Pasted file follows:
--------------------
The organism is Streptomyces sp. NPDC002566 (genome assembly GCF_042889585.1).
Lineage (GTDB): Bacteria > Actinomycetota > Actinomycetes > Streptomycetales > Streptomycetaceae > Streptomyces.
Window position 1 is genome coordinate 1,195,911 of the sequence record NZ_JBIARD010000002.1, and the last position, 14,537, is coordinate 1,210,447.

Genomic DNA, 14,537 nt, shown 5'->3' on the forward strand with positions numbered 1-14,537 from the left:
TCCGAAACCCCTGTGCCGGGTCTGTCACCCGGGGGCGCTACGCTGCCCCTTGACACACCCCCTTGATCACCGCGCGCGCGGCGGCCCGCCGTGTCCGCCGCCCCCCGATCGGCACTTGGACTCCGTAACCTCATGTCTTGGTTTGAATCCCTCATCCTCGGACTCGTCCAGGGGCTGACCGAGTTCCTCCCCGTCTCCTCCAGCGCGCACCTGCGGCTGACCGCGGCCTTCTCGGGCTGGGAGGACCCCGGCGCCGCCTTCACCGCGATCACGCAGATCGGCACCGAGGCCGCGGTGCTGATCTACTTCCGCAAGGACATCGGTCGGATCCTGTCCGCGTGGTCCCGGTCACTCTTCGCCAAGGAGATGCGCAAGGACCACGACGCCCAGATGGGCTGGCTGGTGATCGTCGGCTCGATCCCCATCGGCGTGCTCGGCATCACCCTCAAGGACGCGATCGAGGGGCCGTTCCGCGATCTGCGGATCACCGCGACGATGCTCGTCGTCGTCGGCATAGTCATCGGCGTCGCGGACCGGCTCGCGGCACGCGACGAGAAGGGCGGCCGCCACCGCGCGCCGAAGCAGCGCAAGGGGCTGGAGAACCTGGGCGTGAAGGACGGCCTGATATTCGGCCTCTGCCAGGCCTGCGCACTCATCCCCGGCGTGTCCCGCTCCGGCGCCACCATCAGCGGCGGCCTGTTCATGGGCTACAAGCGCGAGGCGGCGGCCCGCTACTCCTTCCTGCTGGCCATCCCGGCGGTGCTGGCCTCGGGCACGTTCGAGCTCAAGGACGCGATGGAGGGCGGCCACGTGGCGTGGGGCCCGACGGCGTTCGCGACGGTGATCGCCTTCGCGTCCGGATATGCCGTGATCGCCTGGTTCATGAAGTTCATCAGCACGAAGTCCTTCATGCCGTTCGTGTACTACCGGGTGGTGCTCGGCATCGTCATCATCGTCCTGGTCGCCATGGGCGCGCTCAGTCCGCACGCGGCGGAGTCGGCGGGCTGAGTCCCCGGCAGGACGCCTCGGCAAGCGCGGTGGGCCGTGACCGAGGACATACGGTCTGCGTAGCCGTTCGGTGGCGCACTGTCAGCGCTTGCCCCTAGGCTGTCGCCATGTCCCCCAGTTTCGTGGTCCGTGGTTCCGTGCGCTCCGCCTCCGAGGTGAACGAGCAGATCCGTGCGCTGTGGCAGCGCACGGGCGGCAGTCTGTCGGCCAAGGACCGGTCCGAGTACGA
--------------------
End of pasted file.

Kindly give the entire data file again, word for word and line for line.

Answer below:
The organism is Streptomyces sp. NPDC002566 (genome assembly GCF_042889585.1).
Lineage (GTDB): Bacteria > Actinomycetota > Actinomycetes > Streptomycetales > Streptomycetaceae > Streptomyces.
Window position 1 is genome coordinate 1,195,911 of the sequence record NZ_JBIARD010000002.1, and the last position, 14,537, is coordinate 1,210,447.

Genomic DNA, 14,537 nt, shown 5'->3' on the forward strand with positions numbered 1-14,537 from the left:
TCCGAAACCCCTGTGCCGGGTCTGTCACCCGGGGGCGCTACGCTGCCCCTTGACACACCCCCTTGATCACCGCGCGCGCGGCGGCCCGCCGTGTCCGCCGCCCCCCGATCGGCACTTGGACTCCGTAACCTCATGTCTTGGTTTGAATCCCTCATCCTCGGACTCGTCCAGGGGCTGACCGAGTTCCTCCCCGTCTCCTCCAGCGCGCACCTGCGGCTGACCGCGGCCTTCTCGGGCTGGGAGGACCCCGGCGCCGCCTTCACCGCGATCACGCAGATCGGCACCGAGGCCGCGGTGCTGATCTACTTCCGCAAGGACATCGGTCGGATCCTGTCCGCGTGGTCCCGGTCACTCTTCGCCAAGGAGATGCGCAAGGACCACGACGCCCAGATGGGCTGGCTGGTGATCGTCGGCTCGATCCCCATCGGCGTGCTCGGCATCACCCTCAAGGACGCGATCGAGGGGCCGTTCCGCGATCTGCGGATCACCGCGACGATGCTCGTCGTCGTCGGCATAGTCATCGGCGTCGCGGACCGGCTCGCGGCACGCGACGAGAAGGGCGGCCGCCACCGCGCGCCGAAGCAGCGCAAGGGGCTGGAGAACCTGGGCGTGAAGGACGGCCTGATATTCGGCCTCTGCCAGGCCTGCGCACTCATCCCCGGCGTGTCCCGCTCCGGCGCCACCATCAGCGGCGGCCTGTTCATGGGCTACAAGCGCGAGGCGGCGGCCCGCTACTCCTTCCTGCTGGCCATCCCGGCGGTGCTGGCCTCGGGCACGTTCGAGCTCAAGGACGCGATGGAGGGCGGCCACGTGGCGTGGGGCCCGACGGCGTTCGCGACGGTGATCGCCTTCGCGTCCGGATATGCCGTGATCGCCTGGTTCATGAAGTTCATCAGCACGAAGTCCTTCATGCCGTTCGTGTACTACCGGGTGGTGCTCGGCATCGTCATCATCGTCCTGGTCGCCATGGGCGCGCTCAGTCCGCACGCGGCGGAGTCGGCGGGCTGAGTCCCCGGCAGGACGCCTCGGCAAGCGCGGTGGGCCGTGACCGAGGACATACGGTCTGCGTAGCCGTTCGGTGGCGCACTGTCAGCGCTTGCCCCTAGGCTGTCGCCATGTCCCCCAGTTTCGTGGTCCGTGGTTCCGTGCGCTCCGCCTCCGAGGTGAACGAGCAGATCCGTGCGCTGTGGCAGCGCACGGGCGGCAGTCTGTCGGCCAAGGACCGGTCCGAGTACGA